The script by Peter S. Fischer is a marvel of economy and speed. Gazzara profits from this gratefully with superb direction.
His exemplary technique figures a three-pointed resolution to basic problems. First, and overwhelmingly, he puts his experience as an actor to work in close-ups that allow each actor to convey with novelistic expressiveness what's going on in each shot. Second, he has a stage actor's understanding of stage layout in group scenes. Third, he understands the value of composition in creating the first two.
Every shot is telling, but the overall style is equally tight. A long shot with a long lens gives compression, the camera follows unusually intimate and refined close-ups like an MGM dance camera, in constant minute adjustments.
He pays exceptional attention to a naturalistic lighting, which is created by emphasizing variety rather than realism or a stylistic approach. Lamplight, shadow and reflected light make a color chiaroscuro, established by toning down the NBC lighting system from high summer to something more equable.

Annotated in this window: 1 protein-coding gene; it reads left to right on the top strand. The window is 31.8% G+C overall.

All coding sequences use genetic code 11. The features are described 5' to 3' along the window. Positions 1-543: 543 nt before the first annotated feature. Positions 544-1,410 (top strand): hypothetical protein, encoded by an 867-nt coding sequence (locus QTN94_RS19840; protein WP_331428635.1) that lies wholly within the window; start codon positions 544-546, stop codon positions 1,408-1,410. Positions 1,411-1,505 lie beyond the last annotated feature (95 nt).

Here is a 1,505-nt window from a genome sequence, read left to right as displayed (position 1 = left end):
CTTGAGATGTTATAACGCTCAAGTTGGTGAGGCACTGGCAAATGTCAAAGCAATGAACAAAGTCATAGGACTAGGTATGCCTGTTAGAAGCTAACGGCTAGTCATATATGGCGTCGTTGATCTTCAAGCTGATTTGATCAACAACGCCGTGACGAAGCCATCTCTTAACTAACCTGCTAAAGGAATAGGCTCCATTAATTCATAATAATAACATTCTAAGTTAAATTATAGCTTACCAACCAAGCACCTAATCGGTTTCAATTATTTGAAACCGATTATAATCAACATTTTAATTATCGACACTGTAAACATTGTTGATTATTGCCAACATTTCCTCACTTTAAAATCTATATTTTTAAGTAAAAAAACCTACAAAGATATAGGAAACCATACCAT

A police commissioner covers up a murder, to force a reciprocation whose victim is his wealthy, philanthropic, "bleeding heart" wife. This is a pure example of Lt. Columbo discerning the culprit almost at once (the mind constructs, the heart detects), and gradually working out the solution, which hinges on a framed cat burglar.
The double murder quid pro quo suggests the main theme (as well as Strangers On A Train), which is diffused over the three married couples: the cheating wife and her jealous husband, the liberal heiress and the police commissioner, the cat burglar and his demanding mistress.
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